between looking through a photographic slide held up to the sun or a bright light (which gives you all the dynamics of transmitted light), vs. looking at the same slide projected up on a screen (which gives you merely the dynamics of reflected light).
Its color saturation, accuracy, and gradation have steadily improved over the years, to a superb standard of excellence in better units. Bandwidth and resolution have likewise steadily increased, so that direct view CRTs (especially those built for laboratory or professional use, as well as consumer high definition sets) can resolve more and finer information than other display types. Problematic issues such as linearity, tracking, focus, and convergence have been progressively reduced to near insignificance over the years.
Cost is very reasonable. And they're dead quiet, with no fan noise.
So what's not to like?
The screen size is too small. And the box size is too big.
The high definition 16:9 direct view TV sets portray a beautiful quality image. But the biggest tubes are about 34 to 36 inches diagonal. And this is far too small to achieve believability, especially because of the puny height problem. As noted above, on such a screen, heroes in a movie stand no taller than they do on a 27" TV set, and visually they look even shorter than that because their height is now psycho-visually compared against the vast horizontal expanse of the scene portrayed on the 16:9 34" screen.
You could try sitting up closer to the screen, as you can with a plasma display, but that doesn't work here because the direct radiation of the CRT is visually irritating, fatiguing, and possibly even dangerous when viewed too closely.
You could try instead getting a 4:3 aspect ratio TV set, which is available up to 40" and of course does present a much taller image - until you letterbox it to watch your widescreen movie. Additionally, these 4:3 sets have only moderate resolution, not true high definition resolution (though their picture quality can still be excellent, within the context of their lower resolution).
And of course the box size is too big, specifically too deep, for such small size screens. As you know, this depth is required by the internal geometry of the cathode ray tubes, to furnish the performance they do.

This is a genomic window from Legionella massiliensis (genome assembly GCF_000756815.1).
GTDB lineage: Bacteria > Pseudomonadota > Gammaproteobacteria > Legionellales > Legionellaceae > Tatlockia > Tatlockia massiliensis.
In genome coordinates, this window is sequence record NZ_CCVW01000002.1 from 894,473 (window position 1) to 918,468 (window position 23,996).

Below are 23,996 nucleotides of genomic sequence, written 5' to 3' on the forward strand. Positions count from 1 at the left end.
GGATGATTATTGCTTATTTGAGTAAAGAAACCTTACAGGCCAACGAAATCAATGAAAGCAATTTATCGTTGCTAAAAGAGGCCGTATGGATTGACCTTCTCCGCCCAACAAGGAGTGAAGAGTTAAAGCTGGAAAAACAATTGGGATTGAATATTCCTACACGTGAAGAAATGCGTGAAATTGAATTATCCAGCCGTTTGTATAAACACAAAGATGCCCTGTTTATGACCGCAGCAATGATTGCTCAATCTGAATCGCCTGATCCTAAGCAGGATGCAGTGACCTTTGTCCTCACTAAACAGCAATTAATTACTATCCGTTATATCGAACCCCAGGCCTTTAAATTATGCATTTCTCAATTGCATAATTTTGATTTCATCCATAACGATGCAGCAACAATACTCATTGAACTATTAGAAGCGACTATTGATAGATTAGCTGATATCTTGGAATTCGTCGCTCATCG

If you don't mind the small screen size, then some direct view CRT sets are highly recommendable for their image quality. In high definition 16:9 sets, Sony and Loewe make good looking products. In the moderate definition 4:3 format, our favorite is the Sony XBR flat screen (aka Wega).
-- Integrated Projection TV Sets
This display format is far and away the most popular among the masses who aspire to grander video. This is what big screen means to most people. So I apologize in advance for offending so many of you, because I must tell you that the video quality on most of these sets absolutely sucks. Even basic things that every modern video system ought to get right (like focus, video noise, and video distortion) are generally awful. And the noble videophile desiderata like contrast, resolution, color rendition, etc. are generally equally bad.
What else could you expect, really? These sets are designed (if that) and built to a strict penny pinching budget, to be able to offer the most screen size for the fewest bucks, to an audience who cares only about screen size and bucks, and who doesn't know or care about video quality.
Having said that, and having not said a lot more I could say in justifiable derision, there are a few exceptions. Some among the newest 60"+ HDTV 16:9 projection screen integrated sets offer decent video quality, and a lot of bang for the buck. These sets generally claim 1080i resolution capability, and sometimes include decent quality de-interlacers and scalers to improve the appearance of various inputs, including 480i DVD (if the de-interlacer in a progressive DVD player proves superior to that on board the TV set, you can output 480p into these TVs). They also now offer HDTV tuners on board (at least for direct local channels), so you can be ready to fly. The 60"+ screen size is impressive, meeting our requirement for losing yourself in the portrayed image and believing. You can sit up close if you want, because the image is projected onto a screen, not directly radiated at your eyes as with a direct view CRT. Also, the decent quality scaling to a high resolution picture, with low noise, means you can get close without being bothered by scan lines or other artifacts.